When dietary intake is restricted, the body must draw upon stored energy reserves to continue metabolic activities. Specifically, when carbohydrates are restricted, metabolism changes from the standard use of glucose for fuel to ketosis. Ketosis is the term for burning fatty acids (from stored body fat) for fuel. This is the fat-burning phase that decreases fat mass, inches, and body weight. Also, when fasting, inflammatory lab markers decrease; cholesterol, glucose, insulin, and other markers of potentially are unhealthy metabolism improve. Fasting is distinct from starvation in that starvation describes a state of chronic nutritional deficiency. When people fast for weight loss, they are drawing upon their excess reserves. When people follow modified fasts, they get most of the metabolic benefits of fasting but can still maintain nutritional adequacy by consuming some food.

What are intermittent fasting diets?

The 5:2 diet was recently the topic of a popular BBC documentary and book, and it's based on the principle of intermittent fasting (IF) or alternate-day fasting (ADF). Intermittent fasting means you eat normally at certain times and then fast or dramatically reduce your calorie intake at other times.

The 5:2 fasting plan calls for eating normally on five days of the week and fasting (eating no more than 500 calories for women and 600 for men) on the remaining two days. An alternative pattern of intermittent fasting is involves a 12-hour overnight fast between dinner and breakfast. The Bulletproof diet suggests an extended daily fast (14-18 hours), which is achieved by consuming only coffee enriched with grass-fed butter and coconut oil in the morning and consuming a healthy low-carbohydrate meal in the evening. This pattern induces ketosis. Alternate day fasting has been researched in animals and has variable benefits.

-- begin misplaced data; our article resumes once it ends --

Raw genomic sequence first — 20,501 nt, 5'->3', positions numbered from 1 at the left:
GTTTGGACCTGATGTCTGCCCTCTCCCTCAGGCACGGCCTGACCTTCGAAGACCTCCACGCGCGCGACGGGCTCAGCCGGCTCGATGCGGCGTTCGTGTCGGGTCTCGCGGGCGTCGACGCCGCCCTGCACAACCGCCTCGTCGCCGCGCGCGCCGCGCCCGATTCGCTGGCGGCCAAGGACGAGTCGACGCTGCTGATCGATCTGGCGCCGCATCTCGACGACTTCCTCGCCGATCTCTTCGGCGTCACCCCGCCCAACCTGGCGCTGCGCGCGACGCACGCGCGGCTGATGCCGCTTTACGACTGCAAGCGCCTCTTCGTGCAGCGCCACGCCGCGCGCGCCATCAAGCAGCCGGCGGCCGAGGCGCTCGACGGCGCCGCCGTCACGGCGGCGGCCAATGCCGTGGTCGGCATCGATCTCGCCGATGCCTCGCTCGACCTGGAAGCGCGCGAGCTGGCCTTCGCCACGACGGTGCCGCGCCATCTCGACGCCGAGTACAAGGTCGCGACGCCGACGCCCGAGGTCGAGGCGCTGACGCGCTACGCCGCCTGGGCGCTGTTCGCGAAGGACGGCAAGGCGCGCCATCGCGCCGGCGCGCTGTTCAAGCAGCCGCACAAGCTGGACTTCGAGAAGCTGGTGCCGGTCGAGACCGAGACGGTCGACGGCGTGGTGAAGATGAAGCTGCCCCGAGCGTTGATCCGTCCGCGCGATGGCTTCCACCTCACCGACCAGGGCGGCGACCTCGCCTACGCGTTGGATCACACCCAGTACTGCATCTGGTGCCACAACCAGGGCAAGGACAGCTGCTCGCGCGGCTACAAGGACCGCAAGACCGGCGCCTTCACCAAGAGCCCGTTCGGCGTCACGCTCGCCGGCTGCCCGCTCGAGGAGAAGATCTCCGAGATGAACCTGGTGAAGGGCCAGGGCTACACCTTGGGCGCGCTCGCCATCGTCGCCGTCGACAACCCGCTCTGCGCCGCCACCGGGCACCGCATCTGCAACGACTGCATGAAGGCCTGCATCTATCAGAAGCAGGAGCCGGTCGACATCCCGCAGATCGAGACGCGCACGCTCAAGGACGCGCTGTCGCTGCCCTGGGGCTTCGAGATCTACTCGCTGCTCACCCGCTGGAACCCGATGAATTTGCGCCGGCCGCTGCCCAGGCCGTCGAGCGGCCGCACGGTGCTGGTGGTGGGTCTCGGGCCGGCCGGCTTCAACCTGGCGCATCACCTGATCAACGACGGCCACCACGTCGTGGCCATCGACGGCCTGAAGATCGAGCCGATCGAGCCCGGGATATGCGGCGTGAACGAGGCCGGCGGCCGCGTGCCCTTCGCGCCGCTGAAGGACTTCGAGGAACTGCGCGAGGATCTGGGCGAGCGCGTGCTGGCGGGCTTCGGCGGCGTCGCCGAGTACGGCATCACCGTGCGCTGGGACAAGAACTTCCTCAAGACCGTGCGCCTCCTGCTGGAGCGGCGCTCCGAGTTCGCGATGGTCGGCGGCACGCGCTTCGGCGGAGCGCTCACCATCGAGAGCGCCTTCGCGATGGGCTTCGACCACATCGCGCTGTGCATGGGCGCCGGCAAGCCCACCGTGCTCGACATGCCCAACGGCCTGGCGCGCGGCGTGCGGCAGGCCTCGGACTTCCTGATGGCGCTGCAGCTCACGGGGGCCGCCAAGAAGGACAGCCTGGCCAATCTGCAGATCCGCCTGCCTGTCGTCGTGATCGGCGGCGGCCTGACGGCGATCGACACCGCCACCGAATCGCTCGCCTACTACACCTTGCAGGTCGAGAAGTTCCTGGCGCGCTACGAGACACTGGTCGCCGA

Research on intermittent fasting demonstrates fasting can increase life span, improve how the brain works, and protect against disease; but most of those claims are based on research conducted in animals like rats and mice. Among high-quality human studies, intermittent fasting appears to improve stress resilience at a cellular level, resulting in fewer spikes and troughs in blood sugar, cortisol, and other markers of oxidative stress.

Small studies in humans that suggest that an intermittent fasting diet may help promote weight loss and reduce risk factors for heart disease, diabetes, and other weight-related health problems. For example, a small 2012 study in Nutrition & Metabolism showed 30 obese women who followed a liquid intermittent fasting diet lost 8.8 pounds and 2.3 inches from their waistlines after eight weeks. (Excess body fat around the waist has been associated with a higher risk of heart disease.)

Research published in the Journal of the American Medical Association (JAMA) on caloric restriction (-25%) in humans suggest improvement in biomarkers of longevity. Studies in rodents demonstrate increased telomere length and other biometrics of anti-aging.

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Drinking water can help you feel less hungry.